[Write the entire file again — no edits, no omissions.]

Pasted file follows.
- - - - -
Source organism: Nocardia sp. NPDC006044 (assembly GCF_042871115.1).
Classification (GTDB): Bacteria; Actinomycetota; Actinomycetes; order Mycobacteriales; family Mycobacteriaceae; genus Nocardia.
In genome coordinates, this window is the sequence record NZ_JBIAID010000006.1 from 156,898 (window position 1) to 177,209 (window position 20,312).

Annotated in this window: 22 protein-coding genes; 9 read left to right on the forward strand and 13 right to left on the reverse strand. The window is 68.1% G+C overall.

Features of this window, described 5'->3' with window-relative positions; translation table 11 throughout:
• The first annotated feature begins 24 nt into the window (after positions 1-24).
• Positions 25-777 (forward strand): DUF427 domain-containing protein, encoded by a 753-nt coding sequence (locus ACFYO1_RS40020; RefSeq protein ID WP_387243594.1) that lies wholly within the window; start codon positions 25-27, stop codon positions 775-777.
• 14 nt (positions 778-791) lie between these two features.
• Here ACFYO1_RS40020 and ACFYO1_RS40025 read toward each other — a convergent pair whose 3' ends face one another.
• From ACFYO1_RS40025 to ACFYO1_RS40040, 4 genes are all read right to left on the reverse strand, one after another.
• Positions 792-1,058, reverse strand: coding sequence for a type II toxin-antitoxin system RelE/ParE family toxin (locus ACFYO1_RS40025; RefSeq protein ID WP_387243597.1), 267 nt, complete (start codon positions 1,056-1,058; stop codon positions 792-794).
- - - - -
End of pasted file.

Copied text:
Source organism: Nocardia sp. NPDC006044 (assembly GCF_042871115.1).
Classification (GTDB): Bacteria; Actinomycetota; Actinomycetes; order Mycobacteriales; family Mycobacteriaceae; genus Nocardia.
In genome coordinates, this window is the sequence record NZ_JBIAID010000006.1 from 156,898 (window position 1) to 177,209 (window position 20,312).

Annotated in this window: 22 protein-coding genes; 9 read left to right on the forward strand and 13 right to left on the reverse strand. The window is 68.1% G+C overall.

Features of this window, described 5'->3' with window-relative positions; translation table 11 throughout:
• The first annotated feature begins 24 nt into the window (after positions 1-24).
• Positions 25-777 (forward strand): DUF427 domain-containing protein, encoded by a 753-nt coding sequence (locus ACFYO1_RS40020; RefSeq protein ID WP_387243594.1) that lies wholly within the window; start codon positions 25-27, stop codon positions 775-777.
• 14 nt (positions 778-791) lie between these two features.
• Here ACFYO1_RS40020 and ACFYO1_RS40025 read toward each other — a convergent pair whose 3' ends face one another.
• From ACFYO1_RS40025 to ACFYO1_RS40040, 4 genes are all read right to left on the reverse strand, one after another.
• Positions 792-1,058, reverse strand: coding sequence for a type II toxin-antitoxin system RelE/ParE family toxin (locus ACFYO1_RS40025; RefSeq protein ID WP_387243597.1), 267 nt, complete (start codon positions 1,056-1,058; stop codon positions 792-794).